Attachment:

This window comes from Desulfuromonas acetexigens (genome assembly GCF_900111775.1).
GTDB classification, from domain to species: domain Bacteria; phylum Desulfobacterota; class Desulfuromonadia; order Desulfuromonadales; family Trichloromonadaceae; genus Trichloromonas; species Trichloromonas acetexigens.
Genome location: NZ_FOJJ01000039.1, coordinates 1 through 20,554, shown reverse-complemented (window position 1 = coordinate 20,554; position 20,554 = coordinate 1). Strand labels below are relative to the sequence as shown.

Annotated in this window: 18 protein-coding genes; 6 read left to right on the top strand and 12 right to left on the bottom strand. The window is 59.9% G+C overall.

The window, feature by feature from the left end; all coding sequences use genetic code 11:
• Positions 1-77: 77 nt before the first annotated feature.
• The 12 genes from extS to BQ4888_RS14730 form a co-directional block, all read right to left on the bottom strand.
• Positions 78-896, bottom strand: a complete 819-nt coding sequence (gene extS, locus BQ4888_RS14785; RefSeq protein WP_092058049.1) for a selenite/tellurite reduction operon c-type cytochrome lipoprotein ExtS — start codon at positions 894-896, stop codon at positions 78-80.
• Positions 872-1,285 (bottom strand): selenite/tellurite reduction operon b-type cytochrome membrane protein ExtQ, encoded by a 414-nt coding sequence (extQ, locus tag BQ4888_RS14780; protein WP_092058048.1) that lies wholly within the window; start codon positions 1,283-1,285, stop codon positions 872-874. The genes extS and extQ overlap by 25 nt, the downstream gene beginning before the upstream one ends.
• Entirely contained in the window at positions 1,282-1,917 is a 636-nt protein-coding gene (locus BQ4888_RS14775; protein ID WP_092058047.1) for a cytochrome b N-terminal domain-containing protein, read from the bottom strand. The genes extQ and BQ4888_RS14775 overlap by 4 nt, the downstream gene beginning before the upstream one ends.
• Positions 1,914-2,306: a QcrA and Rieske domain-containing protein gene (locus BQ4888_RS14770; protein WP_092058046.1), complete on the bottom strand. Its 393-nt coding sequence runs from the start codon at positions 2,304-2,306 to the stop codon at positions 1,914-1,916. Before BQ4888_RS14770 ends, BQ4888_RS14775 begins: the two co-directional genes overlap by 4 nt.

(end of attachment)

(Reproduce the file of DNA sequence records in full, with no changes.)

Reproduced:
This window comes from Desulfuromonas acetexigens (genome assembly GCF_900111775.1).
GTDB classification, from domain to species: domain Bacteria; phylum Desulfobacterota; class Desulfuromonadia; order Desulfuromonadales; family Trichloromonadaceae; genus Trichloromonas; species Trichloromonas acetexigens.
Genome location: NZ_FOJJ01000039.1, coordinates 1 through 20,554, shown reverse-complemented (window position 1 = coordinate 20,554; position 20,554 = coordinate 1). Strand labels below are relative to the sequence as shown.

Annotated in this window: 18 protein-coding genes; 6 read left to right on the top strand and 12 right to left on the bottom strand. The window is 59.9% G+C overall.

The window, feature by feature from the left end; all coding sequences use genetic code 11:
• Positions 1-77: 77 nt before the first annotated feature.
• The 12 genes from extS to BQ4888_RS14730 form a co-directional block, all read right to left on the bottom strand.
• Positions 78-896, bottom strand: a complete 819-nt coding sequence (gene extS, locus BQ4888_RS14785; RefSeq protein WP_092058049.1) for a selenite/tellurite reduction operon c-type cytochrome lipoprotein ExtS — start codon at positions 894-896, stop codon at positions 78-80.
• Positions 872-1,285 (bottom strand): selenite/tellurite reduction operon b-type cytochrome membrane protein ExtQ, encoded by a 414-nt coding sequence (extQ, locus tag BQ4888_RS14780; protein WP_092058048.1) that lies wholly within the window; start codon positions 1,283-1,285, stop codon positions 872-874. The genes extS and extQ overlap by 25 nt, the downstream gene beginning before the upstream one ends.
• Entirely contained in the window at positions 1,282-1,917 is a 636-nt protein-coding gene (locus BQ4888_RS14775; protein ID WP_092058047.1) for a cytochrome b N-terminal domain-containing protein, read from the bottom strand. The genes extQ and BQ4888_RS14775 overlap by 4 nt, the downstream gene beginning before the upstream one ends.
• Positions 1,914-2,306: a QcrA and Rieske domain-containing protein gene (locus BQ4888_RS14770; protein WP_092058046.1), complete on the bottom strand. Its 393-nt coding sequence runs from the start codon at positions 2,304-2,306 to the stop codon at positions 1,914-1,916. Before BQ4888_RS14770 ends, BQ4888_RS14775 begins: the two co-directional genes overlap by 4 nt.